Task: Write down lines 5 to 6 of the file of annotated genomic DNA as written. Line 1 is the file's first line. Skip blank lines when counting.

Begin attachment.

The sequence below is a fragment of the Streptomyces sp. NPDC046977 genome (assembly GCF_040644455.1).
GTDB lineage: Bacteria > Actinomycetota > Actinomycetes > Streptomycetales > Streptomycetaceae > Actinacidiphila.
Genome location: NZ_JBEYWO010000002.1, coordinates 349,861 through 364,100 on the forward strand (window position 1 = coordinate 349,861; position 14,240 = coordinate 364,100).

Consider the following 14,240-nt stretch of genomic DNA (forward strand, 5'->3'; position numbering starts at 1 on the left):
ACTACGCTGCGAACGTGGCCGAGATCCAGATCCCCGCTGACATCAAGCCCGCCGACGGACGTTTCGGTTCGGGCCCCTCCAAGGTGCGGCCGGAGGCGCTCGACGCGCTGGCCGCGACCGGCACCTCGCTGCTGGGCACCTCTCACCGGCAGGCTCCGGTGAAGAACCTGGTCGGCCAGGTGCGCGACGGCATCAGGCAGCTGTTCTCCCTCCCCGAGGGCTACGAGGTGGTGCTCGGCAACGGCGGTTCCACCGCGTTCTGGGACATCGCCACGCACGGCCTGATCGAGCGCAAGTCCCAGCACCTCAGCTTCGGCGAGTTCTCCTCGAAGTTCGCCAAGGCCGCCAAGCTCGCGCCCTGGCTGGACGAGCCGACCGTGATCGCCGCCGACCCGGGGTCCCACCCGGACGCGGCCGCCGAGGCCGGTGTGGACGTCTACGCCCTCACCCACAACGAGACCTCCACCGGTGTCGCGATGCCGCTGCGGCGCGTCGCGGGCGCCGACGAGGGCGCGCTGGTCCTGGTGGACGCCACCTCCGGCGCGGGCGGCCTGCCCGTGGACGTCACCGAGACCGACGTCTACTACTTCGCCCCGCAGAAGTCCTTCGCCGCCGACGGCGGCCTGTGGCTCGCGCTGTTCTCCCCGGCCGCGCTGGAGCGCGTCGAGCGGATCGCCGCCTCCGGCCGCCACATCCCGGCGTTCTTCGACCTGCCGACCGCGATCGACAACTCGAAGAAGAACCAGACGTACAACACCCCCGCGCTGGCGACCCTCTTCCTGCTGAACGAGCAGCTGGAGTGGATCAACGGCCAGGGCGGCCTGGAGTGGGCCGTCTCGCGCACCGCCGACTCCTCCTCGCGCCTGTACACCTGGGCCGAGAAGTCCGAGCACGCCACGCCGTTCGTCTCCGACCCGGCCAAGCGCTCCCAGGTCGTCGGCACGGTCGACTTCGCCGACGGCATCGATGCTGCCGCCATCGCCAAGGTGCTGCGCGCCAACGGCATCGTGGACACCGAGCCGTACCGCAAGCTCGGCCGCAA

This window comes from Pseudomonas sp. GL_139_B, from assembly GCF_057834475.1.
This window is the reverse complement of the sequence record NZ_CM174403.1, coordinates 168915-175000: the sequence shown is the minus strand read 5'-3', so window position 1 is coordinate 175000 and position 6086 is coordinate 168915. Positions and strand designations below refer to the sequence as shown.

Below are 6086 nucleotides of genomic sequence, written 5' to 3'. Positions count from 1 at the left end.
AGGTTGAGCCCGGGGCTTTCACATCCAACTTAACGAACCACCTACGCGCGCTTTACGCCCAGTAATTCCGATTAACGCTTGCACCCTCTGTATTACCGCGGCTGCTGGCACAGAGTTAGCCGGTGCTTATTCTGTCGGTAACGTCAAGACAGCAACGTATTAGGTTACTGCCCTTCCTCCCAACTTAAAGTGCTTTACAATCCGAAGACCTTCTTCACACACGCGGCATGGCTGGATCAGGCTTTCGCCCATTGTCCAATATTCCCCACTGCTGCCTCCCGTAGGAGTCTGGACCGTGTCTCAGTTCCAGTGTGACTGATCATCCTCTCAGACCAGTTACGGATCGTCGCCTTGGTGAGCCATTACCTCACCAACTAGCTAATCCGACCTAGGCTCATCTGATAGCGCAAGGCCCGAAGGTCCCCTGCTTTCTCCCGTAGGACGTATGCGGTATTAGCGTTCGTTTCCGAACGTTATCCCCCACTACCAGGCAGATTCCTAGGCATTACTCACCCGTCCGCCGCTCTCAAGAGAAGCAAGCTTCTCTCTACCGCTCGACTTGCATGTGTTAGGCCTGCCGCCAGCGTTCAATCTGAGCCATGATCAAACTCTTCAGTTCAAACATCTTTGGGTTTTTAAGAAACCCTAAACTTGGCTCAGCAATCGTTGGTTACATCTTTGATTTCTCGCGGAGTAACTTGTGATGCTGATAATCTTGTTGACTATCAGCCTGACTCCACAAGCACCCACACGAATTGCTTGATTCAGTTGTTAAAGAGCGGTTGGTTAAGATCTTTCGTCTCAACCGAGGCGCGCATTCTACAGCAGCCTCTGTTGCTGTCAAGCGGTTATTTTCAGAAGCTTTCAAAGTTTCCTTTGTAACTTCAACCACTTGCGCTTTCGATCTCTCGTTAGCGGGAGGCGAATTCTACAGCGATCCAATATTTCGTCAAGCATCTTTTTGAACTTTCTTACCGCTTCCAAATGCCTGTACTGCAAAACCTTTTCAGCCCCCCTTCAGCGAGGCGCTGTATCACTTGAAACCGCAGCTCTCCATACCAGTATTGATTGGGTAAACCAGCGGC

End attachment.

ACTACGCTGCGAACGTGGCCGAGATCCAGATCCCCGCTGACATCAAGCCCGCCGACGGACGTTTCGGTTCGGGCCCCTCCAAGGTGCGGCCGGAGGCGCTCGACGCGCTGGCCGCGACCGGCACCTCGCTGCTGGGCACCTCTCACCGGCAGGCTCCGGTGAAGAACCTGGTCGGCCAGGTGCGCGACGGCATCAGGCAGCTGTTCTCCCTCCCCGAGGGCTACGAGGTGGTGCTCGGCAACGGCGGTTCCACCGCGTTCTGGGACATCGCCACGCACGGCCTGATCGAGCGCAAGTCCCAGCACCTCAGCTTCGGCGAGTTCTCCTCGAAGTTCGCCAAGGCCGCCAAGCTCGCGCCCTGGCTGGACGAGCCGACCGTGATCGCCGCCGACCCGGGGTCCCACCCGGACGCGGCCGCCGAGGCCGGTGTGGACGTCTACGCCCTCACCCACAACGAGACCTCCACCGGTGTCGCGATGCCGCTGCGGCGCGTCGCGGGCGCCGACGAGGGCGCGCTGGTCCTGGTGGACGCCACCTCCGGCGCGGGCGGCCTGCCCGTGGACGTCACCGAGACCGACGTCTACTACTTCGCCCCGCAGAAGTCCTTCGCCGCCGACGGCGGCCTGTGGCTCGCGCTGTTCTCCCCGGCCGCGCTGGAGCGCGTCGAGCGGATCGCCGCCTCCGGCCGCCACATCCCGGCGTTCTTCGACCTGCCGACCGCGATCGACAACTCGAAGAAGAACCAGACGTACAACACCCCCGCGCTGGCGACCCTCTTCCTGCTGAACGAGCAGCTGGAGTGGATCAACGGCCAGGGCGGCCTGGAGTGGGCCGTCTCGCGCACCGCCGACTCCTCCTCGCGCCTGTACACCTGGGCCGAGAAGTCCGAGCACGCCACGCCGTTCGTCTCCGACCCGGCCAAGCGCTCCCAGGTCGTCGGCACGGTCGACTTCGCCGACGGCATCGATGCTGCCGCCATCGCCAAGGTGCTGCGCGCCAACGGCATCGTGGACACCGAGCCGTACCGCAAGCTCGGCCGCAA

This window comes from Pseudomonas sp. GL_139_B, from assembly GCF_057834475.1.